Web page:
My feelings are mixed and personal. On the one hand, as an active photographer I certainly would not want to be constantly hassled while shooting in public places. I very often shoot city scenes and prominent buildings and have avoided trouble thus far. Although I admit to often being a bit self-conscious and sometimes approach the ever-present police directly to say hello and make sure they know I'm there and that I know that they know I'm there.

On the other hand I want suspicious activity to be investigated appropriately. I live two doors from one of the most prominent potential terrorist targets in North America. My neighborhood is the city's front yard. So I have to say that I find an ambitious law enforcement presence somewhat comforting, although I have few illusions that it would prevent a determined, well-planned initiative.
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Old July 23rd, 2004, 01:06 AM   #11
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Ken, suspicious activity is something that citizens should be mindful of. That means you and me. The people now disgraced by the 9/11 Report were proved to be incompetent and/or unprepared. The only people in that report who were praised 100% were the passengers on that flight who tried to take it back from the hijackers. So, I don't trust any faceless Agent Smith to snoop around. To me it is a fool's bargain to give away your rights hoping someone will protect you. In fact, I want photographers and videographers all over the place. Having all these eyes watching will only make it safer.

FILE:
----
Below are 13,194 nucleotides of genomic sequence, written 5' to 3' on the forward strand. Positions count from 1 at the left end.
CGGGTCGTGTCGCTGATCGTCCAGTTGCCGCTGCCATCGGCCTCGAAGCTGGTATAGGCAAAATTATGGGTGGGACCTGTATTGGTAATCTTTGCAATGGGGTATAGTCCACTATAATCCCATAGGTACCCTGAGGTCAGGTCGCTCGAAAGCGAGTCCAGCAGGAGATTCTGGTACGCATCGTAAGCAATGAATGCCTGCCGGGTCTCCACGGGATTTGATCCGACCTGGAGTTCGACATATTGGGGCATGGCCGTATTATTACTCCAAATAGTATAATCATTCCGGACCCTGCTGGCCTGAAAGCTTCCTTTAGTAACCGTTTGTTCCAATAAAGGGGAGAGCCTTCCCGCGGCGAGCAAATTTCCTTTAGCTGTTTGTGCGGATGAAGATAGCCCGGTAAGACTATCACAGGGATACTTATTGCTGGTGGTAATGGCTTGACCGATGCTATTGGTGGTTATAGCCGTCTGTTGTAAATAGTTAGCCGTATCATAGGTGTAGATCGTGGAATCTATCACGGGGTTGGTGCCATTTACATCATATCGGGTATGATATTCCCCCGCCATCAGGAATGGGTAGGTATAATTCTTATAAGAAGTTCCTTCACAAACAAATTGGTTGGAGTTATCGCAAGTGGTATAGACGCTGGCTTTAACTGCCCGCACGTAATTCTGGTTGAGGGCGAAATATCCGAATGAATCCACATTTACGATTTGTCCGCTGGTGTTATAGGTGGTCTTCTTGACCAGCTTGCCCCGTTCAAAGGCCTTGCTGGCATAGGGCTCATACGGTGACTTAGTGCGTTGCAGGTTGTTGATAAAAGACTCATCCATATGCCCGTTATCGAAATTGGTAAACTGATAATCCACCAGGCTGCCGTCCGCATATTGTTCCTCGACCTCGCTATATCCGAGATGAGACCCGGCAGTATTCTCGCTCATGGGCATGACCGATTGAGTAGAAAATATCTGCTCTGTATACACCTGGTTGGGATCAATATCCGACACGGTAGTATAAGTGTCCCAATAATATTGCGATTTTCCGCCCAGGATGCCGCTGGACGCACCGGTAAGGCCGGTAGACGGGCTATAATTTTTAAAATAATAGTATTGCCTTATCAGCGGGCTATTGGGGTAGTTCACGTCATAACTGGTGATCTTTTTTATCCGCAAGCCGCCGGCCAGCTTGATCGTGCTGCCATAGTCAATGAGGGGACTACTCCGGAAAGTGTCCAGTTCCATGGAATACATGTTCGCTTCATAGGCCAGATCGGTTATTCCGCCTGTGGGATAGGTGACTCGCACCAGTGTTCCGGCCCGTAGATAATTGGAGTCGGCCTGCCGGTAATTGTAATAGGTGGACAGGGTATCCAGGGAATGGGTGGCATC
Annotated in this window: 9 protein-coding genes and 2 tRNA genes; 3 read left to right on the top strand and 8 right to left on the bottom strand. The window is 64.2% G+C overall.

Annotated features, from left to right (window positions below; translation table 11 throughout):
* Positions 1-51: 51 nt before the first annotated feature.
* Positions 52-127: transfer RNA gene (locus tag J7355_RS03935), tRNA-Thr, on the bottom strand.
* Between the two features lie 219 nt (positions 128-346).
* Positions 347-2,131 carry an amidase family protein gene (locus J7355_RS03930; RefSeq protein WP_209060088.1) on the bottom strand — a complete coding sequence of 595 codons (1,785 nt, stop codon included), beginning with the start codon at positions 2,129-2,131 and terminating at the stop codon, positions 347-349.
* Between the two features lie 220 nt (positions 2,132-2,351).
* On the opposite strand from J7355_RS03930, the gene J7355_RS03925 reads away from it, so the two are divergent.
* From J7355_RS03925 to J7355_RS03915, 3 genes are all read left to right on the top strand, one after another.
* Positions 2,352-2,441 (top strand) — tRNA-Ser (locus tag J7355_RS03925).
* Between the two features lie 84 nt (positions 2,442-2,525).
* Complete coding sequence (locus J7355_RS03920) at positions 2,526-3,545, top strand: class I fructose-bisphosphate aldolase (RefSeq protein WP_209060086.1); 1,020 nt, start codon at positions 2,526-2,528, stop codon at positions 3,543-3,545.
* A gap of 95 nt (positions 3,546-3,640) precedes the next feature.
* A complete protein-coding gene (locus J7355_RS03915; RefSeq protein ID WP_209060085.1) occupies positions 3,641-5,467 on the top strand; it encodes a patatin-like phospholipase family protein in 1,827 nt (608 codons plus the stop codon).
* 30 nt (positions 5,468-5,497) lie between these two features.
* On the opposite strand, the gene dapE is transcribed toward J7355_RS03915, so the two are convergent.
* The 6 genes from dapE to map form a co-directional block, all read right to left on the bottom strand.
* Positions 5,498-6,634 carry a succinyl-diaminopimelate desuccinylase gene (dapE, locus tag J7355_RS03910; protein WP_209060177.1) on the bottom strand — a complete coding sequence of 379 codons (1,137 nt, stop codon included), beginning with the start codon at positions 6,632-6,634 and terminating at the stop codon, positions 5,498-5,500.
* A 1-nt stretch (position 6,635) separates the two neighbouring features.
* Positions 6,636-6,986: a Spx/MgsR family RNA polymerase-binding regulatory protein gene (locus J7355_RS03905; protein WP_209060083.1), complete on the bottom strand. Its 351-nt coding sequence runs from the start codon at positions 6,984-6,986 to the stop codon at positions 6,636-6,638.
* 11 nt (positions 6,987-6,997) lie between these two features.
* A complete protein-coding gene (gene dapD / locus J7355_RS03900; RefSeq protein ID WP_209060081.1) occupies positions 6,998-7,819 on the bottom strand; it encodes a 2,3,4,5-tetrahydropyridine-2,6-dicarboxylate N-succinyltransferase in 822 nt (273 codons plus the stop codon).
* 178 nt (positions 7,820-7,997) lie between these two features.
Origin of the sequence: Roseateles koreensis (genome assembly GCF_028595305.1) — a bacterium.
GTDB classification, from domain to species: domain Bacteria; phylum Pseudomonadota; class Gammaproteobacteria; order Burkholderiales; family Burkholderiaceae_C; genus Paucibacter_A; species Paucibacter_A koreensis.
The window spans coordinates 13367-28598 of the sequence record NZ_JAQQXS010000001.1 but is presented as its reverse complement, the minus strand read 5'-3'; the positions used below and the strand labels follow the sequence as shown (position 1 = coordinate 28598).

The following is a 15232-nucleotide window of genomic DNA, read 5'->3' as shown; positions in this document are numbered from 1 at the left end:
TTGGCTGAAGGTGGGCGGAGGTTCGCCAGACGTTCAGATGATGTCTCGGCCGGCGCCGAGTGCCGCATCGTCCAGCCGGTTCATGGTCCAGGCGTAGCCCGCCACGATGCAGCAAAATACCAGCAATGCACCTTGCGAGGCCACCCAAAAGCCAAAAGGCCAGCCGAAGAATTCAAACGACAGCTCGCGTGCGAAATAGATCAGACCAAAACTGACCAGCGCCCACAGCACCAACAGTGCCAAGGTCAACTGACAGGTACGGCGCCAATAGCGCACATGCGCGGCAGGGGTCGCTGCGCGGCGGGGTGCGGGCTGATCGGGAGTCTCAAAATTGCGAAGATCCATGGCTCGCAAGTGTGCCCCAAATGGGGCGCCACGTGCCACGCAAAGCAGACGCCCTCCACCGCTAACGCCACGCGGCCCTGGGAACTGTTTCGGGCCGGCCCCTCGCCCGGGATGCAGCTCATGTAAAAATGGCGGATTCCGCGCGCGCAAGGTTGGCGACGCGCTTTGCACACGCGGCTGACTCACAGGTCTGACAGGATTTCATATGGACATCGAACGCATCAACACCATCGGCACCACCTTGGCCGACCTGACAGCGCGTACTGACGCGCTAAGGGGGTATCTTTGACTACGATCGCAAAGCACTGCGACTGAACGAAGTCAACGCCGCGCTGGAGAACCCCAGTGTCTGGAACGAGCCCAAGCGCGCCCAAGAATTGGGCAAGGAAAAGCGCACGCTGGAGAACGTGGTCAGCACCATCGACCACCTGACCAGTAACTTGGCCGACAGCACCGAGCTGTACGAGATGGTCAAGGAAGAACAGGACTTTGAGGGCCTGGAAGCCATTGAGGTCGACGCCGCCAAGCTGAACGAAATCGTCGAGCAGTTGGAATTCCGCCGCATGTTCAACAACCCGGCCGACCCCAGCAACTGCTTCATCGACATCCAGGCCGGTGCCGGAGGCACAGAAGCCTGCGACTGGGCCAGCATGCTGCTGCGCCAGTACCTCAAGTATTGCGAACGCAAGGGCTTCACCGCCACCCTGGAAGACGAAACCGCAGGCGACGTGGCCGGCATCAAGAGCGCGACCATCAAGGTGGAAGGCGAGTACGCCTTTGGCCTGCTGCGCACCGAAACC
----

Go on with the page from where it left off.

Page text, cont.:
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Old July 23rd, 2004, 02:10 AM   #12